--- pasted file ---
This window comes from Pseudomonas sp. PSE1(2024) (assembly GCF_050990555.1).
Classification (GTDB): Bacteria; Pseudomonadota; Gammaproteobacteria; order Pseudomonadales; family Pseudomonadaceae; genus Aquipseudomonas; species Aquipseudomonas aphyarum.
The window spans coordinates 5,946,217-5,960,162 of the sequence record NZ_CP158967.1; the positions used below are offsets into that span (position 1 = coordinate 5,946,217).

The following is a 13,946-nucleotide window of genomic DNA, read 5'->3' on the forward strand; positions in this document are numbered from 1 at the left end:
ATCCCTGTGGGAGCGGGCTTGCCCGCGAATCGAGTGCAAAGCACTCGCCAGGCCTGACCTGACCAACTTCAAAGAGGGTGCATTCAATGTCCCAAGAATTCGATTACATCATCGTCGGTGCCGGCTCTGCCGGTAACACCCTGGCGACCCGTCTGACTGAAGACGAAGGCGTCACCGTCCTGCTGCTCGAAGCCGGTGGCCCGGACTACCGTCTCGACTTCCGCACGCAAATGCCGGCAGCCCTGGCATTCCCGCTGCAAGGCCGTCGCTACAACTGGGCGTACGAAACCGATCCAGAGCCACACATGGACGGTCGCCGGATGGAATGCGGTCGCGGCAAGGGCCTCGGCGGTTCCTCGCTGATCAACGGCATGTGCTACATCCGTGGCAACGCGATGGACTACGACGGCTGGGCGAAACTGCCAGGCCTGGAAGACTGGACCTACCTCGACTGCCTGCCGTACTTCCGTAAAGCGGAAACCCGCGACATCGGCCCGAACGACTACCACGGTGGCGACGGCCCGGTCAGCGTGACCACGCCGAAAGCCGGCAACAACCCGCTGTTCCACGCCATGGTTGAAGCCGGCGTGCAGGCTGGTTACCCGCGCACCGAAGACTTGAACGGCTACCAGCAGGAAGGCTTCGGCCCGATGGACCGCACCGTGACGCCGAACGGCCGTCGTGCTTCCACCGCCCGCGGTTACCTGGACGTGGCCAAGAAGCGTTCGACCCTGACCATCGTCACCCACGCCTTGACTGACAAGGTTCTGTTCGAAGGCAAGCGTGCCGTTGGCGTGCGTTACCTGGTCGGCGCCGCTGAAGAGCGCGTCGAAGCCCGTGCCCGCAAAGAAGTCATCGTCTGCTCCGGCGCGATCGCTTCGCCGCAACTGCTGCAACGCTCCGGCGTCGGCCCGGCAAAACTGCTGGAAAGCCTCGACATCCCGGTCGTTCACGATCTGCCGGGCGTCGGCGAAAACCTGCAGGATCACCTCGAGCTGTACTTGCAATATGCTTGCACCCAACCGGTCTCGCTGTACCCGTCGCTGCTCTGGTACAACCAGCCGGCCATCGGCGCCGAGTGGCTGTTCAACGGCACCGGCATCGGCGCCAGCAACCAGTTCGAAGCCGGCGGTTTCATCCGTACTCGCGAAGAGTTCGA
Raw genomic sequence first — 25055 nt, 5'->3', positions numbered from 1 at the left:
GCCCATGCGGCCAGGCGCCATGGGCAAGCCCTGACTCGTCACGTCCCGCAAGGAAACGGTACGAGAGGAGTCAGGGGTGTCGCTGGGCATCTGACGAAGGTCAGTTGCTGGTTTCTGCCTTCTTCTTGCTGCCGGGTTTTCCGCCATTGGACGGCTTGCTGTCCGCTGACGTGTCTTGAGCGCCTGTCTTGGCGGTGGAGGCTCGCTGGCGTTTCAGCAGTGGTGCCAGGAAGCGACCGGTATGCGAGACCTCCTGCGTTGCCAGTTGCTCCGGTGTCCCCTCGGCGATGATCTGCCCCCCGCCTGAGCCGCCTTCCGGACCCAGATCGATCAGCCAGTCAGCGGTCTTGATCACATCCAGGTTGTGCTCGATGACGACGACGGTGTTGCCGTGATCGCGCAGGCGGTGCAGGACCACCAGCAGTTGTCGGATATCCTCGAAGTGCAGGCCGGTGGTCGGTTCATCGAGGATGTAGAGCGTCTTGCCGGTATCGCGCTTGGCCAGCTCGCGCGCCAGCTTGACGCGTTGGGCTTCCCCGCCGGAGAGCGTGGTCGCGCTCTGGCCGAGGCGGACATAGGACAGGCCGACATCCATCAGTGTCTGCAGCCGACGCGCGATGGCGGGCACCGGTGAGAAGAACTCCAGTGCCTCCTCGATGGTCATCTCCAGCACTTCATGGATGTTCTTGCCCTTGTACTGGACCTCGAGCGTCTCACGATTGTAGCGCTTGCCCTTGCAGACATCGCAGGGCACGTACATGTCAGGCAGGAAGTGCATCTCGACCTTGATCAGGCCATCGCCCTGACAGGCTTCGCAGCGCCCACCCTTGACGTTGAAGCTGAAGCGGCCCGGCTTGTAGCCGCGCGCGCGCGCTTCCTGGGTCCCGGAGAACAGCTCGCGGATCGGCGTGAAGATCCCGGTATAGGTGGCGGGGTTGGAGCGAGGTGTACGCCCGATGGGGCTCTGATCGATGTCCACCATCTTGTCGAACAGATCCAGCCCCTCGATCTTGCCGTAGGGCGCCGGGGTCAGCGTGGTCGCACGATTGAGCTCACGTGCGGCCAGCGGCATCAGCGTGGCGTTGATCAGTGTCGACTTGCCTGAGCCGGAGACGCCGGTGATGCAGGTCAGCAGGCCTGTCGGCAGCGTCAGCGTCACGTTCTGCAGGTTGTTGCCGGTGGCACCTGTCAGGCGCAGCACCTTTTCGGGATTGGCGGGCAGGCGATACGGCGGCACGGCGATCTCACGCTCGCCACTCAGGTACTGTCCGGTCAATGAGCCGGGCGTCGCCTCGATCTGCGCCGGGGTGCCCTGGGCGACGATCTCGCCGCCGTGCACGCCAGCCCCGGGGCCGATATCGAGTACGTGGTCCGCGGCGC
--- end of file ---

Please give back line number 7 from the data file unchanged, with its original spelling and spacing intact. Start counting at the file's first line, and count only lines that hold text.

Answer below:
GCCCATGCGGCCAGGCGCCATGGGCAAGCCCTGACTCGTCACGTCCCGCAAGGAAACGGTACGAGAGGAGTCAGGGGTGTCGCTGGGCATCTGACGAAGGTCAGTTGCTGGTTTCTGCCTTCTTCTTGCTGCCGGGTTTTCCGCCATTGGACGGCTTGCTGTCCGCTGACGTGTCTTGAGCGCCTGTCTTGGCGGTGGAGGCTCGCTGGCGTTTCAGCAGTGGTGCCAGGAAGCGACCGGTATGCGAGACCTCCTGCGTTGCCAGTTGCTCCGGTGTCCCCTCGGCGATGATCTGCCCCCCGCCTGAGCCGCCTTCCGGACCCAGATCGATCAGCCAGTCAGCGGTCTTGATCACATCCAGGTTGTGCTCGATGACGACGACGGTGTTGCCGTGATCGCGCAGGCGGTGCAGGACCACCAGCAGTTGTCGGATATCCTCGAAGTGCAGGCCGGTGGTCGGTTCATCGAGGATGTAGAGCGTCTTGCCGGTATCGCGCTTGGCCAGCTCGCGCGCCAGCTTGACGCGTTGGGCTTCCCCGCCGGAGAGCGTGGTCGCGCTCTGGCCGAGGCGGACATAGGACAGGCCGACATCCATCAGTGTCTGCAGCCGACGCGCGATGGCGGGCACCGGTGAGAAGAACTCCAGTGCCTCCTCGATGGTCATCTCCAGCACTTCATGGATGTTCTTGCCCTTGTACTGGACCTCGAGCGTCTCACGATTGTAGCGCTTGCCCTTGCAGACATCGCAGGGCACGTACATGTCAGGCAGGAAGTGCATCTCGACCTTGATCAGGCCATCGCCCTGACAGGCTTCGCAGCGCCCACCCTTGACGTTGAAGCTGAAGCGGCCCGGCTTGTAGCCGCGCGCGCGCGCTTCCTGGGTCCCGGAGAACAGCTCGCGGATCGGCGTGAAGATCCCGGTATAGGTGGCGGGGTTGGAGCGAGGTGTACGCCCGATGGGGCTCTGATCGATGTCCACCATCTTGTCGAACAGATCCAGCCCCTCGATCTTGCCGTAGGGCGCCGGGGTCAGCGTGGTCGCACGATTGAGCTCACGTGCGGCCAGCGGCATCAGCGTGGCGTTGATCAGTGTCGACTTGCCTGAGCCGGAGACGCCGGTGATGCAGGTCAGCAGGCCTGTCGGCAGCGTCAGCGTCACGTTCTGCAGGTTGTTGCCGGTGGCACCTGTCAGGCGCAGCACCTTTTCGGGATTGGCGGGCAGGCGATACGGCGGCACGGCGATCTCACGCTCGCCACTCAGGTACTGTCCGGTCAATGAGCCGGGCGTCGCCTCGATCTGCGCCGGGGTGCCCTGGGCGACGATCTCGCCGCCGTGCACGCCAGCCCCGGGGCCGATATCGAGTACGTGGTCCGCGGCGC